Shell script command to lock the file

Hi ,

My requirement is to access the specific file at one at a time.

I would like to lock the file using shell script command.

Please advice me if there is any command ..

Thanks in Advance.
Regards
Sarat
LVL 4
sgantaAsked:
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liddlerConnect With a Mentor Commented:
The usual way to do this is:
Check for a flag,
if flag exists do nothing
if flag does not exist
create flag
access file
then remove flag

i.e.
#!/bin/ksh
if [ -f /tmp/flag ]
then
exit
fi
touch /tmp/flag
.
.
run commands you want on file
.
.
rm /tmp/flag
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manav_mathurCommented:
see if your system supports flock.

Manav
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manav_mathurCommented:
or fcntl, if your files are spread over NFS.

Manav
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manav_mathurCommented:
and what liddler has suggested is very close to a concept being used widely in OS today - the mutex semaphore. Which stands for mutual-exclusion semaphores.

But liddler, in this case, you have not elaborated much on contention-problems and equivalence. We still dont know how many processes might be trying to test-and-set on the file in quesiton at a particular point of time.

Manav
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TintinCommented:
You could consider using shlock.

http://flinflon.brandonu.ca/Dueck/1997/62306/UNIX/shlock.html

*However*, every locking scheme is dependent on everyone coming to the party, ie: whatever locking mechanism you use must be the same one used by all processes accessing the file.

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ahoffmannConnect With a Mentor Commented:
AFAIK there is no reliable "locking" from within any shell
If you need the lock for your shell itself only, then use your own ".lock" file as semaphore.
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manav_mathurCommented:
shlock is based on the lock file itself.

Manav

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ahoffmannCommented:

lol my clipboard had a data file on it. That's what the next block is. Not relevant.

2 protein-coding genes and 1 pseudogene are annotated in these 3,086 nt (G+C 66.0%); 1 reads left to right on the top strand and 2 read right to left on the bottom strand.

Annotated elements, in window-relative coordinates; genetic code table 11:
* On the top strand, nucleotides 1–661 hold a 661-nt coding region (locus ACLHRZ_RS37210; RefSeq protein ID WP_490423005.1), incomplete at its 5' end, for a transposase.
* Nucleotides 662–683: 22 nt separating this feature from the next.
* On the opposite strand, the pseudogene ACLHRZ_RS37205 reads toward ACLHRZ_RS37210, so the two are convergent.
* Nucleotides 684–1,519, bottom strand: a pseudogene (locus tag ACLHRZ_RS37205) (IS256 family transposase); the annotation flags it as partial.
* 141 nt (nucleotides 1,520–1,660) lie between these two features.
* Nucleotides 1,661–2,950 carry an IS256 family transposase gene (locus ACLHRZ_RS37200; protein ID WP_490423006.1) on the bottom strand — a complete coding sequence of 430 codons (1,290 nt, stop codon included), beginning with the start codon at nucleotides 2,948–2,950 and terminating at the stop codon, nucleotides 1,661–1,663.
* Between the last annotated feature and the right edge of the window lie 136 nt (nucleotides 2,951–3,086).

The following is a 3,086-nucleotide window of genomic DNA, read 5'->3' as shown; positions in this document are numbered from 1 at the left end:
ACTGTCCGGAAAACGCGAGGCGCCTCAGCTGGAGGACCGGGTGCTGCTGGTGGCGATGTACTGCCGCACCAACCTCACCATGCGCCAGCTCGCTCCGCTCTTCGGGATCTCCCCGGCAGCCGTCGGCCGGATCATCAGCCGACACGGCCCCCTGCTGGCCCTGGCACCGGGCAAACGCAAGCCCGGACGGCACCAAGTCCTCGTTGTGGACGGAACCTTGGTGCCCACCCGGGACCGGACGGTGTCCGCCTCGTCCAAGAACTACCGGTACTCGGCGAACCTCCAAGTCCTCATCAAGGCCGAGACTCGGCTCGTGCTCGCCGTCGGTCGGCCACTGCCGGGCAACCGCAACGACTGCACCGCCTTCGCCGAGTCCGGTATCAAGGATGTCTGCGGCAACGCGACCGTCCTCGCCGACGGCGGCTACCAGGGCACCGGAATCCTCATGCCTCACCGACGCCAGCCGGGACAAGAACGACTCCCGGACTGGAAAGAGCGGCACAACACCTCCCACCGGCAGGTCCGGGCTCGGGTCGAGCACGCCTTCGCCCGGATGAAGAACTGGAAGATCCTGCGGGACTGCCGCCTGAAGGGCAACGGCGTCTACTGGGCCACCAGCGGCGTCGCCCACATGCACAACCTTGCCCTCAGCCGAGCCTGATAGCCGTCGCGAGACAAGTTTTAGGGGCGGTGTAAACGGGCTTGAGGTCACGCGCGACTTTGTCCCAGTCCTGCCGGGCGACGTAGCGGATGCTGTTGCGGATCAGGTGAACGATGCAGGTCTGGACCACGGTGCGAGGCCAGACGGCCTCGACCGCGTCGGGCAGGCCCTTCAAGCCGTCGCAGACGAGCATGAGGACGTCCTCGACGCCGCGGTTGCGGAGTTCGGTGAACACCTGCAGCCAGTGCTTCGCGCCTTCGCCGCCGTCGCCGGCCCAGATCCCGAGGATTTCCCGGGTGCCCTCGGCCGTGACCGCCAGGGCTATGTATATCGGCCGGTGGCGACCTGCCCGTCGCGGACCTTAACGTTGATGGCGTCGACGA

as I read the docs of shlock, it's useless (means not working) on NFS, not very UNIXisch :-(
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cjjcliffordConnect With a Mentor Commented:
take care with lock files, the approach outlined above using "if [ ! -f ]" and touch is not atomic.
However, a very simple way is to use symbolic links - the creation of a symbolic link is atomic, so try and create a symbolic link, if creation is successful you've got the lock - just remember to delete the link when you are finished (setting a trap to delete this is probably the safest...)

Also, using the PID of the process in the symlink is a good way of debugging if there are problems with locks being left after scripts complete...

e.g.

LOCKFILE=/tmp/mylock

# $$ is the PID of the script
if ln -s $$ $LOCKFILE; then
    echo locked
    # do some work
    rm $LOCKFILE
fi
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ahoffmannCommented:
.. and you have the same problems with links as with files on NFS ..
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cjjcliffordCommented:
ah yes, NFS is a pain alright... if you have to lock over NFS you might be better using a language that has a file locking interface, since file locks are managed only for a single process (e.g. python can use the standard fcntl() call to lock a file).

Cheers,
Conor
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ahoffmannCommented:
hmm, even the language does not help anyway ion NFS :-(
IMHO the only reliable way is to use a private (sphisticated) .lock file as semaphore (I'm repeating ...)
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cjjcliffordCommented:
fcntl() can do locking over NFS, but it does rely on how the NFS is setup (different systems have different "quirks"... e.g., AFAIK, to allow full locking with Solaris (8) as the NFS client, the NFS server software has to be running on the Solaris client box also... )
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zdesCommented:
mkdir should be an atomic operation even over NFS. I used that as a filesystem semaphor without any problems. Cannot claim completeness of my tests, but see a similar discussion on CVS lists: http://lists.gnu.org/archive/html/info-cvs/2003-10/msg00064.html
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